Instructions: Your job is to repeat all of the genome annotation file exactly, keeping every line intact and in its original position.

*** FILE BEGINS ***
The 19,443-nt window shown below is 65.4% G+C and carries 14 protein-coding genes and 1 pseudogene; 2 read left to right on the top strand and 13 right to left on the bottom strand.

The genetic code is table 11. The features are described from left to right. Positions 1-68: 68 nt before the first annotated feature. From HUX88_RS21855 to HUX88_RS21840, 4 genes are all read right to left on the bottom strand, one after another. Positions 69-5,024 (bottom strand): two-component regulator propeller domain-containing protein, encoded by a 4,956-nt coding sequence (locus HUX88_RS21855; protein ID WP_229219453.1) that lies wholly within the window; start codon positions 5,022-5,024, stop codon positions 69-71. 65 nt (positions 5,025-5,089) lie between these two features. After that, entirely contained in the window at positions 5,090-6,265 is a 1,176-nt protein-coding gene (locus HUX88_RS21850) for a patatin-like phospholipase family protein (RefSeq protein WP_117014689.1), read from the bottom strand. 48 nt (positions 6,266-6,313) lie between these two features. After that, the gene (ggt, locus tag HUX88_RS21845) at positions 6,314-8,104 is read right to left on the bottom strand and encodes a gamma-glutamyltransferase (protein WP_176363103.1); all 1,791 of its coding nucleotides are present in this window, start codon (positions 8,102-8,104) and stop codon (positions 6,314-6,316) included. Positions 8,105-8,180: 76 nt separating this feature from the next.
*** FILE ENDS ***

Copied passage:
The 19,443-nt window shown below is 65.4% G+C and carries 14 protein-coding genes and 1 pseudogene; 2 read left to right on the top strand and 13 right to left on the bottom strand.

The genetic code is table 11. The features are described from left to right. Positions 1-68: 68 nt before the first annotated feature. From HUX88_RS21855 to HUX88_RS21840, 4 genes are all read right to left on the bottom strand, one after another. Positions 69-5,024 (bottom strand): two-component regulator propeller domain-containing protein, encoded by a 4,956-nt coding sequence (locus HUX88_RS21855; protein ID WP_229219453.1) that lies wholly within the window; start codon positions 5,022-5,024, stop codon positions 69-71. 65 nt (positions 5,025-5,089) lie between these two features. After that, entirely contained in the window at positions 5,090-6,265 is a 1,176-nt protein-coding gene (locus HUX88_RS21850) for a patatin-like phospholipase family protein (RefSeq protein WP_117014689.1), read from the bottom strand. 48 nt (positions 6,266-6,313) lie between these two features. After that, the gene (ggt, locus tag HUX88_RS21845) at positions 6,314-8,104 is read right to left on the bottom strand and encodes a gamma-glutamyltransferase (protein WP_176363103.1); all 1,791 of its coding nucleotides are present in this window, start codon (positions 8,102-8,104) and stop codon (positions 6,314-6,316) included. Positions 8,105-8,180: 76 nt separating this feature from the next.